That Summer – One-Shot Review


My review on one of my favourite one-shots by one of my favourite mangakas, Matsumoto Tomo!! I hesitated to use That Summer as my first introduction of her on my blog, because this is an old work of hers and the art is not as polished as it is now, but this is one of her works that uses the motif really well, and even if it’s old you still get that distinctive subtle qualities of Matsumoto Tomo’s trademark storytelling style. Simple lines, the shoujo without the sparkles/flowers/etc, very quiet, and extremely, impossibly, beautiful. 


It was the summer of Eriko’s 15th year. She lived in a small town with an American army base, a fence separating the base from the town. One day, when Eriko was walking back home from her summer classes, a strong gust of wind blew and strands of her hair caught onto the fence. As she tries to untangle her hair from the fence, an American boy from the base walked over… 


I love how extremely well paced and planned this one-shot was. The only story is told like a flashback, and Matsumoto Tomo uses the black borders extremely well. She does these full black borders on the first page to let us know this all has taken place in the past, and then uses half black borders for most of the remaining pages of the flashback so as to let us know of the timeframe, but never using them so much as to let the black borders take over. The balance between dark and light is kept that way. 

And the love story! It is very simple, really bittersweet, and it evokes the feeling of fondly remembering the days of your first love that didn’t actually go anywhere, but is still sweet all the same. Another thing unusual about Matsumoto Tomo as a mangaka of the shoujo genre is that, not only does she rarely make use of sparkles or flowers in the backdrop (unless it’s for comedic effect, but in this one-shot she doesn’t use them at all), but she also does not have long dialogues or inner monologues. It’s very quiet, just Eriko and the boy walking side by side, with art rather than the text moving the story along. It’s so simple, and yet so effective, very Matsumoto Tomo-ish and I love it to bits.

I also liked how she handled the boy, and the whole interracial aspect of the relationship. Let’s face it, manga hardly has a good track record when it comes to representing minorities/foreigners, to say the least. If they’re not being put aside in the background or made into very minor villains, then they are portrayed like this exotic animal, this strange creature to be admired for their foreign beauty and general exotic-ness. (Harem series, I’m looking at YOU.) However, Matsumoto Tomo doesn’t wax poetry on how exotic and beautiful the boy’s eyes are, or how he and the Japanese girl are so different, etc etc. It’s just him, and her, making small talk across the fence, the dividing line, and it’s just so simple. I mean, it’s not like she got everything right, Matsumoto Tomo does pull that all familiar line where Eriko asks the boy how his Japanese got so good, but it didn’t irk me as much as it would in other mangas I’ve read. This is probably because Matsumoto Tomo didn’t make that one scene feel like it’s such an amazing accomplishment that the boy can speak Japanese, with Eriko admiring his prowess in everything, but rather it was just part of the whole small talk him and Eriko have going on, a simple passing remark.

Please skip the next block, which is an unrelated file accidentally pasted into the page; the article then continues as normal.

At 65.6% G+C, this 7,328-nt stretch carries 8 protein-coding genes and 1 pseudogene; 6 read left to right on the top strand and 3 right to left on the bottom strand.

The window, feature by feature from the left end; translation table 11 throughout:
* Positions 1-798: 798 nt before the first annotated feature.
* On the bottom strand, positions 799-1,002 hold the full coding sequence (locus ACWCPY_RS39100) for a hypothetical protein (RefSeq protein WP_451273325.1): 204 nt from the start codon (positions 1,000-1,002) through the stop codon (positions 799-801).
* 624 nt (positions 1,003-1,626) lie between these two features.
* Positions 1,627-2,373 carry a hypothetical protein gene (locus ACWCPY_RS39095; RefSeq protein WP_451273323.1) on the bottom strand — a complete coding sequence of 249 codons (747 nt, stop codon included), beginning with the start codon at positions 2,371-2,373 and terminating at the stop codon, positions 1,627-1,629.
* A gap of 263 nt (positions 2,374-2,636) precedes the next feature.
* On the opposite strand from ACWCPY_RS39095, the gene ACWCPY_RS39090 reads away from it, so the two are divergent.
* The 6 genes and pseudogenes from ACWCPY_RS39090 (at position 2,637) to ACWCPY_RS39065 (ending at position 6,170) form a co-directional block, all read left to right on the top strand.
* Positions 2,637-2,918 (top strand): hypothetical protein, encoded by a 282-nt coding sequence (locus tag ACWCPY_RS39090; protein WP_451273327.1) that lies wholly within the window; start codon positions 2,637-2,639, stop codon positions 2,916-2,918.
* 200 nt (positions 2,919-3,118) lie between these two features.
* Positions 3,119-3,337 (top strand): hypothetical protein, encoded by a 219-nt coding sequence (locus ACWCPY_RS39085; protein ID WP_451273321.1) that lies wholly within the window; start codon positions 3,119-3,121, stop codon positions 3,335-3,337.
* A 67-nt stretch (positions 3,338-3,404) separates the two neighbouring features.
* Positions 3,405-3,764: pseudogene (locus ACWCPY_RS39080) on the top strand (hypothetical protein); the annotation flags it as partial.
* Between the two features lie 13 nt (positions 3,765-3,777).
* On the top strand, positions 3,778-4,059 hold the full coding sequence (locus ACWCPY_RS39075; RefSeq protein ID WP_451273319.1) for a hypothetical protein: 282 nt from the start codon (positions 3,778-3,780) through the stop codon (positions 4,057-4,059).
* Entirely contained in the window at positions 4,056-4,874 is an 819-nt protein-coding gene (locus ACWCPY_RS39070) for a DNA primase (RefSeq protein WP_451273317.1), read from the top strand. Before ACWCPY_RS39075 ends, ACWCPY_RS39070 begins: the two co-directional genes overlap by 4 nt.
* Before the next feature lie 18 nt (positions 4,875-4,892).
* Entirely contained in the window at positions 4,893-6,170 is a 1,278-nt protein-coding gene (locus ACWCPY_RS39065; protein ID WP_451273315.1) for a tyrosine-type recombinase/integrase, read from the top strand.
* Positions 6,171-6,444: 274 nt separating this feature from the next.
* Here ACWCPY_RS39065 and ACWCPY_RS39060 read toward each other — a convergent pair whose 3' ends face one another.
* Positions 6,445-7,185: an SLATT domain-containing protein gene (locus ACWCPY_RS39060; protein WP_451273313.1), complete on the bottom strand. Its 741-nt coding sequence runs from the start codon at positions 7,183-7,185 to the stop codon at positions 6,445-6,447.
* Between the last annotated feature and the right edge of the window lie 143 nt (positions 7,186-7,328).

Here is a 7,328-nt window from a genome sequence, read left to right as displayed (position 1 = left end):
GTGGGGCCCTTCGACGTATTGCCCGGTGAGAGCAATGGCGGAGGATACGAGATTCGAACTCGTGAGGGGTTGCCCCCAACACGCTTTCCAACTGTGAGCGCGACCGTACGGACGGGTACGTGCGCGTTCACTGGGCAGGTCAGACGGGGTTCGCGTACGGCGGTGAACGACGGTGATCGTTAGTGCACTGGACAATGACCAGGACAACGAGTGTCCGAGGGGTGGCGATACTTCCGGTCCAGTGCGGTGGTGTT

My favourite aspect of this one-shot is how Matsumoto Tomo used the fence to depict the whole interracial aspect of their love story. Eriko remarks early on in this one-shot that the fence felt formidable, like the dividing line between two countries. Yet, the two of them were able to meet, under very normal circumstances, and it was so simple, just them walking next to each other, side by side, with only this fence in between. And I love how Matsumoto Tomo undermines the fence with the various ways Eriko and the boy interact. Yes, it’s there, but the boy is still able to buy a drink for her and pass it to her by throwing it over the fence. He’s able to pass her a wet towel when Eriko is fainting from a heat stroke. They are able to feel each other’s body heat as they leaned their backs against another. They feel the heat of the summer together. And near the end, during the last moments when the boy is going to leave due to his father being transferred to another station, he climbs over the fence and hugs her, whispering that he could cross the fence any time he wanted. The fence may make them look like they stand apart, people from two different worlds, but it is simply an illusion, easy to overcome. They can reach each other, they could be close. (And all these little moments told without a single use of roses blooming and sparkles coming out of no where! Shocking, eh?)

And, the moment of catharsis:


I love this one-shot. Seriously, the art might not be the greatest, but do try it out. It’s just, it’s told so beautifully, it’d be a shame to miss out on it. =D


2 Responses to “That Summer – One-Shot Review”

  1. 1 Sapphire Pyro June 1, 2009 at 7:41 am

    I don’t know the mangakas other works (or at least, don’t know that those are her other works too)

    but this seems interesting. I’ll try to look for it and check it out someday xD

    *already has a lot of one-shots in her pending list though >_>;;;*

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